Containers

Cost optimization for Kubernetes on AWS

This post was contributed by AWS Container Hero, Casey Lee, Director of Engineering for Liatrio

The combination of Amazon EKS for a managed Kubernetes control plane and Amazon EC2 for elastic Kubernetes nodes offers an ideal environment to run containerized workloads. Not only does this enable builders to quickly create their Kubernetes clusters, it also allows builders to scale their clusters as needed to meet the demands of their users. However, care must be taken to ensure that the cost optimization pillar of the AWS Well-Architected Framework is realized.

There are many components involved with the total cost of running a Kubernetes cluster. The EKS control plane is the easiest to understand with a fixed cost of $0.20 per hour. Next, we have the EC2 instances that serve as the nodes in the Kubernetes cluster. There are multiple facets of EC2 instance cost including block storage and data transfer that we will avoid for now since these costs are highly dependent on the characteristics of the workload. Instead we will go deep on what is generally the largest facets of EC2 cost: Instance hours and instance price.

EC2 Cost = Instance Hours * Instance Price

In a Kubernetes cluster, the instance hours are directly proportional to the number of pods in the cluster and the resources allocated to those pods.

Instance Hours = Pod Hours * Pod Resources

In this post, we will review four techniques that were applied to a sample cluster to achieve over an 80% savings on EC2 usage:

  • Auto Scaling – optimize instance hours by aligning the number of nodes in the cluster to the demand.
  • Right Sizing – optimize pod resources by allocating the appropriate CPU and memory resources to pods.
  • Down Scaling – optimize pod hours by terminating pods that are unnecessary during nights and weekends.
  • Purchase Options – optimize instance price by replacing On-Demand Instance with Spot Instances.

Auto Scaling

The cost optimization pillar of the AWS Well-Architected Framework includes a section on Matching Supply and Demand, which recommends the following:

“… this (matching supply and demand) accomplished using Auto Scaling, which helps you to scale your EC2 instances and Spot Fleet capacity up or down automatically according to conditions you define”

Therefore a prerequisite to cost optimization on a Kubernetes cluster is to ensure you have Cluster Autoscaler running. This tool performs two critical functions in the cluster. First, it will monitor the cluster for pods that are unable to run due to insufficient resources. Whenever this occurs, the Cluster Autoscaler will update the Amazon EC2 Auto Scaling group to increase the desired count, resulting in additional nodes in the cluster. Additionally, the Cluster Autoscaler will detect nodes that have been underutilized and reschedule pods onto other nodes. Cluster Autoscaler will then decrease the desired count for the Auto Scaling group to scale in the number of nodes.

The Amazon EKS User Guide has a great section on configuration of the Cluster Autoscaler. There are a couple things to pay attention to when configuring the Cluster Autoscaler:

IAM Roles for Service Account – Cluster Autoscaler will require access to update the desired capacity in the Auto Scaling group. The recommended approach is to create a new IAM role with the required policies and a trust policy that restricts access to the service account used by Cluster Autoscaler. The role name must then be provided as an annotation on the service account:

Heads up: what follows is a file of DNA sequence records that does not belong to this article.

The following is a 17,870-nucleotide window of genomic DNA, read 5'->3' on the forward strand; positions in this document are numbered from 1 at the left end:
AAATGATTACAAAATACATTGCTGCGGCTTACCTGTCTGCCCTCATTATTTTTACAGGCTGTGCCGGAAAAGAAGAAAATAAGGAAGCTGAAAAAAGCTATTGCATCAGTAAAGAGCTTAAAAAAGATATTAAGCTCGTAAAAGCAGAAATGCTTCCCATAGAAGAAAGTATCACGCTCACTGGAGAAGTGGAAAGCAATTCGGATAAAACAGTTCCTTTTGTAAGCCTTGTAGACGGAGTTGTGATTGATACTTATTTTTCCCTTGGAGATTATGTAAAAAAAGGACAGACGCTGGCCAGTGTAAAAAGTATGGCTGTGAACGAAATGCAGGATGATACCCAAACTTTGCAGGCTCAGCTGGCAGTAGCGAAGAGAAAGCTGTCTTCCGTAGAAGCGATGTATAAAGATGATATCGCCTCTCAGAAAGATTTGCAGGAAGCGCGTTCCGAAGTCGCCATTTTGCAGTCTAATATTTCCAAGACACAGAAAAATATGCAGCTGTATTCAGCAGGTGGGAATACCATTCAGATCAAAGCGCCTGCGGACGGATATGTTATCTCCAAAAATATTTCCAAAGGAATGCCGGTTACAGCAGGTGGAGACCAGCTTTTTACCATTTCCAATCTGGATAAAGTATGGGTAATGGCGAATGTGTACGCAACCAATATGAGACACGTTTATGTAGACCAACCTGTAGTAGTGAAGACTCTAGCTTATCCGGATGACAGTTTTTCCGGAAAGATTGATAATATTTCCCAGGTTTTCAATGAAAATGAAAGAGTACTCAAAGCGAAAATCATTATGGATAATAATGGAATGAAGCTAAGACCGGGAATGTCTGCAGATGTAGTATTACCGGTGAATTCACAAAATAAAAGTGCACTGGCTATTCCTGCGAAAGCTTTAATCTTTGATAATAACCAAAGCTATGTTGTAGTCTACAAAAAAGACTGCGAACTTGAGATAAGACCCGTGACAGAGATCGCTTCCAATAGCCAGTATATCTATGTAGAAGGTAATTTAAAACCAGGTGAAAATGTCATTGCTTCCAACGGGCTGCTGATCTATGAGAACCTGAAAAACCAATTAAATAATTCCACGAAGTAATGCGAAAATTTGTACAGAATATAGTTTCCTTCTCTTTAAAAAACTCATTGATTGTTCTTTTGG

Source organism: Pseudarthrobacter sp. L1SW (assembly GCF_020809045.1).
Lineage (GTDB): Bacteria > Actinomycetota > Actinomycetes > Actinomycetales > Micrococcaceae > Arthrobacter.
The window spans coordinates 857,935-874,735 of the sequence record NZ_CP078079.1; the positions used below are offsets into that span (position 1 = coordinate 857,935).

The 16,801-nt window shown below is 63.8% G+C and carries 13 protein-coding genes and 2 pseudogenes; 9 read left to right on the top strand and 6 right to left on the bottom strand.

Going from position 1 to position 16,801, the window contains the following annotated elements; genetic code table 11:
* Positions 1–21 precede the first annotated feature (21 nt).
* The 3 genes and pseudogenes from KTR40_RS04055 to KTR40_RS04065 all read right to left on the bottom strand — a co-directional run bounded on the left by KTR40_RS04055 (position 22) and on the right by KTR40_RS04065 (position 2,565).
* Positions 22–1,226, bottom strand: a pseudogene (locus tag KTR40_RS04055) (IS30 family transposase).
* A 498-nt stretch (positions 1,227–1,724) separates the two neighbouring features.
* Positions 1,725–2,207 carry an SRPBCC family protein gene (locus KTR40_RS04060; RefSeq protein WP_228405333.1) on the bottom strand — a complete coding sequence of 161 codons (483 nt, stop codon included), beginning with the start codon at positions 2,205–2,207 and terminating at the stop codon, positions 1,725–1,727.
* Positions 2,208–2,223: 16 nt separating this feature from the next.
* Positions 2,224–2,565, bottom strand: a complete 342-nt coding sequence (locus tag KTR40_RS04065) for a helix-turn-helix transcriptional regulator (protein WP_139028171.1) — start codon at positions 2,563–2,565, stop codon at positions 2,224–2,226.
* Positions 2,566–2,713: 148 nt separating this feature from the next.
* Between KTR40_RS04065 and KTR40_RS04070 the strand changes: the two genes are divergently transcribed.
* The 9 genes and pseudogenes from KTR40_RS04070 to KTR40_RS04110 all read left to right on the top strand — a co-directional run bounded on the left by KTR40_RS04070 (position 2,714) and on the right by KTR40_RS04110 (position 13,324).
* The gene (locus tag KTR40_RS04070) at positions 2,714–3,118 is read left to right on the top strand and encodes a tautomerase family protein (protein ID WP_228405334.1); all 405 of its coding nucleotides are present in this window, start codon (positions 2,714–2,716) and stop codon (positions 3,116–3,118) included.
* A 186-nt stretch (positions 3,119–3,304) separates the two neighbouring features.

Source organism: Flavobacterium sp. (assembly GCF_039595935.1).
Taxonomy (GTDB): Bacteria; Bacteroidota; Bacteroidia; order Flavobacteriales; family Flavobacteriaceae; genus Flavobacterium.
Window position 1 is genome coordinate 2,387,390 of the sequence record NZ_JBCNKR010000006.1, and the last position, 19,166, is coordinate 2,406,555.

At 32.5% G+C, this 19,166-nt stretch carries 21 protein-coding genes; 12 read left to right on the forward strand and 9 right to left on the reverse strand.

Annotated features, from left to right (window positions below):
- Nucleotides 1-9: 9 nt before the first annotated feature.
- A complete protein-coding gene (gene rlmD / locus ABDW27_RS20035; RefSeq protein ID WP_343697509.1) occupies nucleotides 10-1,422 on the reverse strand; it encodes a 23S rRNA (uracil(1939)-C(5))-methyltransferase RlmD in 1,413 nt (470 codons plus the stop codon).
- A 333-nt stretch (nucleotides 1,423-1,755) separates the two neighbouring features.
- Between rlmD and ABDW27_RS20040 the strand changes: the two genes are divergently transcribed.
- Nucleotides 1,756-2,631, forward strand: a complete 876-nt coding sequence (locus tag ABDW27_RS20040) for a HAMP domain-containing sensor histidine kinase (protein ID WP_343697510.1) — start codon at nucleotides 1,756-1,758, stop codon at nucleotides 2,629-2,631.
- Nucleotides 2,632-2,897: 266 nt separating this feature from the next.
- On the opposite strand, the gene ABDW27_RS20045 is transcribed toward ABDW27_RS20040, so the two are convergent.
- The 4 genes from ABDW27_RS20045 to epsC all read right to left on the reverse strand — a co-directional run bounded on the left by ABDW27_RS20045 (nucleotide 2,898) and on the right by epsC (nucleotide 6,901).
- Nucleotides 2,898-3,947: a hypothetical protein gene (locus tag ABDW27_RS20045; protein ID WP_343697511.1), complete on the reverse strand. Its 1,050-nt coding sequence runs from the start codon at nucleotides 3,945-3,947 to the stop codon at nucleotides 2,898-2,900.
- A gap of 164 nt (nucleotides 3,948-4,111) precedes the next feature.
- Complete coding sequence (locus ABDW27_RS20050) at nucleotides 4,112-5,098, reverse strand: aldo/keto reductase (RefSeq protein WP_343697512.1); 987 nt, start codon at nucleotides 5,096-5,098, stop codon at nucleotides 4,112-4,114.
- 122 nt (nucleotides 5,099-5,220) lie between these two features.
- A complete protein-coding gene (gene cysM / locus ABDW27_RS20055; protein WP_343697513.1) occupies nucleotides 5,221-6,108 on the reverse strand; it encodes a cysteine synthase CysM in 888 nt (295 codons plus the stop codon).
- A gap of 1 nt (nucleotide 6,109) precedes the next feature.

apiVersion: v1
kind: ServiceAccount
metadata:
  name: cluster-autoscaler
  annotations:
    eks.amazonaws.com/role-arn: arn:aws:iam::000000000000:role/my_role_name

Auto Scaling Group per AZ – When Cluster Autoscaler scales out, it simply increases the desired count for the Auto Scaling group, leaving the responsibility for launching new EC2 instances to the AWS Auto Scaling service. If an Auto Scaling group is configured for multiple Availability Zones, then the new instance may be provisioned in any of those Availability Zones.

For deployments that use persistent volumes you will need to provision a separate Auto Scaling group for each Availability Zone that you will use. This way, when Cluster Autoscaler detects the need to scale out in response to a given pod, it can target the correct Availability Zone for the scale-out based on persistent volume claims that already exist in a given Availability Zone.

When using multiple Auto Scaling groups, be sure to enable include the following argument in the pod specification for Cluster Autoscaler:

--balance-similar-node-groups=true

Now that Cluster Autoscaler is running in the cluster, you can have confidence that the Instance Hours will align closely to the demand from pods within the cluster. Next up is to use Horizontal Pod Autoscaler (HPA) to scale out or in the number of pods for a deployment based on specific metrics for the pods to optimize Pod Hours and further optimize our Instance Hours.

The HPA controller is included with Kubernetes, so all that is required to configure HPA is to ensure that the Kubernetes metrics server is deployed in your cluster and then defining HPA resources for your deployments. For example, the following HPA resource is configured to monitor the CPU utilization for a deployment named nginx-ingress-controller. HPA will then scale out or in the number of pods between 1 and 5 to target an average CPU utilization of 80% across all the pods:

apiVersion: autoscaling/v1
kind: HorizontalPodAutoscaler
metadata:
  name: nginx-ingress-controller
spec:
  scaleTargetRef:
    apiVersion: apps/v1
    kind: Deployment
    name: nginx-ingress-controller
  minReplicas: 1